This area was never part of the Polish-Lithuanian commonwealth, and far more ethnically diverse. Not only were Russian and Turkic peoples there but so were Romanians, Germans, Serbs, European and Eastern Jews, Albanians, Greeks, Ruthenians, Armenians and others.
Interestingly, the ethnic diversity of Novorossiya made integration into the Russian state easier as Russian became the lingua-franca.
These areas correspond to what is today Eastern Ukraine, including not only Donbass but also the regions around Mariupol and Odessa.
Lenin’s geographical error was one of his biggest mistakes, and there was no reason for it. A map after all does not know whether it is communist or tsarist.
But if Lenin’s poor sense of geography was an error, what happened next was tantamount to treason.
Whilst communism is generally seen as antithetical to nationalism, in many ways it was Bolshevism in its early days, which actively encouraged regional nationalisms throughout Russia in order to demonstrate that the Bolsheviks stood up not only for the economically oppressed but for the ethnically disenfranchised as well.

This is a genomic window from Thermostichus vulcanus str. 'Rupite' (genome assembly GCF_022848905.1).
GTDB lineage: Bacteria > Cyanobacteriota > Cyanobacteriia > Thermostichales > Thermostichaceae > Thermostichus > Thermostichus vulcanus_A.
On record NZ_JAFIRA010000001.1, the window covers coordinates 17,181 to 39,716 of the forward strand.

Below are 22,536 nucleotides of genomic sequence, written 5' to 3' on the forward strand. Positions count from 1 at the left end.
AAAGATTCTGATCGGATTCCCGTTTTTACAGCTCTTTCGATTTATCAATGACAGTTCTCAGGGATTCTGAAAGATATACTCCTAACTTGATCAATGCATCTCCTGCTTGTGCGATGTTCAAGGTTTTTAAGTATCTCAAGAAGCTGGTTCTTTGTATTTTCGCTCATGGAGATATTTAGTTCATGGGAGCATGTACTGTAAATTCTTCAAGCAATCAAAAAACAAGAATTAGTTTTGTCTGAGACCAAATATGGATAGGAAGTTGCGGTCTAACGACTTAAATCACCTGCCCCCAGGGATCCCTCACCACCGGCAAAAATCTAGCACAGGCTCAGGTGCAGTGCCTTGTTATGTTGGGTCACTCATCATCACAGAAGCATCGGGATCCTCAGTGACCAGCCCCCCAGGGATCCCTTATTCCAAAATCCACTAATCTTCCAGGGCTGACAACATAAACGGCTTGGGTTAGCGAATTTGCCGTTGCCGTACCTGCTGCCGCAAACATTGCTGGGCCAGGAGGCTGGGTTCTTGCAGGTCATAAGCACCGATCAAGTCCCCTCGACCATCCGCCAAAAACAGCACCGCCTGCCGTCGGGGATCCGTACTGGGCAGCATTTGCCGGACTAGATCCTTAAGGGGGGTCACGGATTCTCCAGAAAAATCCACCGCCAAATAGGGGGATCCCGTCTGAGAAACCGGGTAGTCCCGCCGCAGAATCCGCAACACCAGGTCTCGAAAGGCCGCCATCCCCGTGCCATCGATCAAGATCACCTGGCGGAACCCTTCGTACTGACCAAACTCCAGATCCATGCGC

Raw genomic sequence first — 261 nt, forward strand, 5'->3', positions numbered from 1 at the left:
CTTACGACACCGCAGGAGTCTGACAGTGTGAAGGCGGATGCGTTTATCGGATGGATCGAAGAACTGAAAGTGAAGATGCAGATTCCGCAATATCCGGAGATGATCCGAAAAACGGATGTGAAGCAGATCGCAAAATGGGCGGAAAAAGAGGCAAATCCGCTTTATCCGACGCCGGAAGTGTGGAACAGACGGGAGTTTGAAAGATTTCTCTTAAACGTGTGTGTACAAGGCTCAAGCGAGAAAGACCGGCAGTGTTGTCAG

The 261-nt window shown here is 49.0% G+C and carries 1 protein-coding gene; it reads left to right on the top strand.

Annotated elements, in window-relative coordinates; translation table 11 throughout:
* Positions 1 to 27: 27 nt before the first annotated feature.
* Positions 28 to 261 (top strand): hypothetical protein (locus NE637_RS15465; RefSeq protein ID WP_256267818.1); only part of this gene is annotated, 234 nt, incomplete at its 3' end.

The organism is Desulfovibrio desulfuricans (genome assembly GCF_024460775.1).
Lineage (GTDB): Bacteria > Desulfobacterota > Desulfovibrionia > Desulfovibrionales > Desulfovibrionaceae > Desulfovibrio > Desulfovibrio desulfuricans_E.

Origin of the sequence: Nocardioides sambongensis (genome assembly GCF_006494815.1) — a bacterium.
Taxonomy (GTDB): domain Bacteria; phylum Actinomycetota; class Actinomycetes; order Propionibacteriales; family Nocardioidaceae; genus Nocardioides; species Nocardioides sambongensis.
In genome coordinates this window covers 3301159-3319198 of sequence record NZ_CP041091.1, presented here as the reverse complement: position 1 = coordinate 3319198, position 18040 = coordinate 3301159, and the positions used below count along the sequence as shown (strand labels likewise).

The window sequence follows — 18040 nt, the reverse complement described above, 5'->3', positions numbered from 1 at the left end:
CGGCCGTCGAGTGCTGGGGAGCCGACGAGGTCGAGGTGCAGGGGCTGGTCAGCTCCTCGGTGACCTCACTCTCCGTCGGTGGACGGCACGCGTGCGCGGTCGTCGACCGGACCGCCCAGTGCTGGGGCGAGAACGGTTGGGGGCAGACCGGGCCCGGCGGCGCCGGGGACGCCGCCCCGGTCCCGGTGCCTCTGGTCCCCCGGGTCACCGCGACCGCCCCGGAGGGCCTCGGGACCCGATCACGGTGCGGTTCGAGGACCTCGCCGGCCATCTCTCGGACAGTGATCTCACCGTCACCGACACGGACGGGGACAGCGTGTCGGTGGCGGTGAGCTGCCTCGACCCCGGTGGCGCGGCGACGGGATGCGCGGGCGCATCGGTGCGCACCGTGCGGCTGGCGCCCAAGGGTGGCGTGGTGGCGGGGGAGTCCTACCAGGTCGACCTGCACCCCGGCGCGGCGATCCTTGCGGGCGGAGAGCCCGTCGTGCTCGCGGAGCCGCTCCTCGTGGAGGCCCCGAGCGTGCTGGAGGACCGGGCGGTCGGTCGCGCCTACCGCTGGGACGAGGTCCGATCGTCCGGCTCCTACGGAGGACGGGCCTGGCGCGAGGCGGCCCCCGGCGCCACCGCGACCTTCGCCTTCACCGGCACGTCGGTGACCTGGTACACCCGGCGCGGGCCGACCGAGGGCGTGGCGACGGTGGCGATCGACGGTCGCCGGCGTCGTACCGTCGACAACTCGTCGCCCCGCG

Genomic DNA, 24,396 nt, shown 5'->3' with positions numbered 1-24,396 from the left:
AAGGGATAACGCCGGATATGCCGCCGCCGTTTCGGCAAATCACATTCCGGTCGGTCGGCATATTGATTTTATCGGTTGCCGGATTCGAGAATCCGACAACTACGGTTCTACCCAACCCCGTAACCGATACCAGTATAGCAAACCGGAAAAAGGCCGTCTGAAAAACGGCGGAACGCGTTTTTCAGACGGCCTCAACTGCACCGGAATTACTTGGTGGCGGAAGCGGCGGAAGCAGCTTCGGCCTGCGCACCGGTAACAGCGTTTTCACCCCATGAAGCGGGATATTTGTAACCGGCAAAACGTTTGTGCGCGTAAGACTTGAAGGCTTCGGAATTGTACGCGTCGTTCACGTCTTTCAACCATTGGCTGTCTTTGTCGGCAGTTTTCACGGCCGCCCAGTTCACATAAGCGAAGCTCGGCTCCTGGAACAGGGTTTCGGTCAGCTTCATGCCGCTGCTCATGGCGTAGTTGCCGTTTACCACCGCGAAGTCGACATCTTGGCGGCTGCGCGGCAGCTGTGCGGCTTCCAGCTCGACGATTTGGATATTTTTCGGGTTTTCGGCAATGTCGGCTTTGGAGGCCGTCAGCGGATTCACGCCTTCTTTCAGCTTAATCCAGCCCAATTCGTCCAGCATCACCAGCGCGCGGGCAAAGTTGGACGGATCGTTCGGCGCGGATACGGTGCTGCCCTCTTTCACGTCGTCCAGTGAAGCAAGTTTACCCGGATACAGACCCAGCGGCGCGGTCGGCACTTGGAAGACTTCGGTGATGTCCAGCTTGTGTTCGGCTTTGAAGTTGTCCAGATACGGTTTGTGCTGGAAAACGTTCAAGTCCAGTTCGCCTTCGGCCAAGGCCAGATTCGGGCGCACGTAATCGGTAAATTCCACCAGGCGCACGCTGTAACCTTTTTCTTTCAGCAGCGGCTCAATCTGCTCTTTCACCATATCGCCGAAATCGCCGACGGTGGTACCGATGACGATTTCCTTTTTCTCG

The result was that where defined ethnicities did not exist the communists simply invented them.
Lenin filled the Ukrainian Soviet Socialist Republic with propaganda turning brother against brother. Calling Russia a ‘prison of nations’, filling textbooks with made up history about divisions between Russians and Ukrainians, and forcing a foreign dialect upon people, were all part of Lenin’s plan to weaken the structures of the old Tsarist Russia.
Even though policies after Lenin’s death sought to control the damage, much of it became engrained.